Stories you shouldn’t miss:
1. Oakland City Attorney John Russo has filed lawsuits against three motels in the city that police say have become havens for prostitution, the Trib and Chron report. The lawsuits request that the motels be shut down for a year and each pay $25,000 fines unless they solve their prostitution problems. The worst of three, according to Russo, is the Economy Inn at 122 E. 12th St., near Lake Merritt. The other two are the Sage Motel at 4844 MacArthur Blvd., near Mills College, and the National Lodge at 1711 International Blvd.
2. For years, Oakland police refused to videotape interviews with suspects, claiming that doing so would hurt their ability to solve crimes. But then in late 2008, the department changed course after a scandal involving its failure to videotape an interrogation involving the alleged killer of journalist Chauncey Bailey. Now, two years later, videotaping has proven to have no effect on the department’s ability to obtain confessions. In fact, the Trib reports, its helping county prosecutors obtain convictions.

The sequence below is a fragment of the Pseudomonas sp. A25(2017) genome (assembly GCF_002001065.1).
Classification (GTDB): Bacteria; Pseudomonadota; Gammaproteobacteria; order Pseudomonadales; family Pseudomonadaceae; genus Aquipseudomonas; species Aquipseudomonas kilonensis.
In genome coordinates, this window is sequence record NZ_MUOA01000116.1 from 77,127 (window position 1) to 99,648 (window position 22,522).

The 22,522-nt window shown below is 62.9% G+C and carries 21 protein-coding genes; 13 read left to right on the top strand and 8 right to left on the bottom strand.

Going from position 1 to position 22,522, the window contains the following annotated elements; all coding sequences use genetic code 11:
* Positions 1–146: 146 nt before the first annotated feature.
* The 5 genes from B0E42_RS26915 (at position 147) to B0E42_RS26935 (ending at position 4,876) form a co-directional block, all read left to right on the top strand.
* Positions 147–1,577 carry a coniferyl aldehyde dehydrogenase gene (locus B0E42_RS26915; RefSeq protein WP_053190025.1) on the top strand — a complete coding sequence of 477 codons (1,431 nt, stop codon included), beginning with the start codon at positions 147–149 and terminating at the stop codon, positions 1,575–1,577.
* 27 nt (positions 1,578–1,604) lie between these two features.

3. Before its San Bruno pipeline exploded and killed eight people, PG&E strongly advocated for the flawed inspection process that failed to detect problems in the line, the Chron reports. PG&E also led the effort to convince regulators that it shouldn’t have to use inspection techniques that have proven to be more effective. Federal investigators are focusing on faulty welds that PG&E didn’t know existed as a possible reason for why the San Bruno pipeline blew up.
4. President Obama signed the repeal yesterday of the Pentagon’s “Don’t Ask, Don’t Tell” policy. The US Senate also approved the START nuclear arms reduction treaty that the president negotiated with Russia. And the Senate approved the 9/11 responders’ bill that will provide aid to those who helped at Ground Zero in Manhattan. The final flurry of legislation before the Christmas break gave Obama a series of victories that capped his first two years in office.
5. And major insurers announced that they will again offer individual health plans to children because of a new California law, the LA Times reports. The insurers had stopped offering the plans earlier this year to protest the federal health-care overhaul.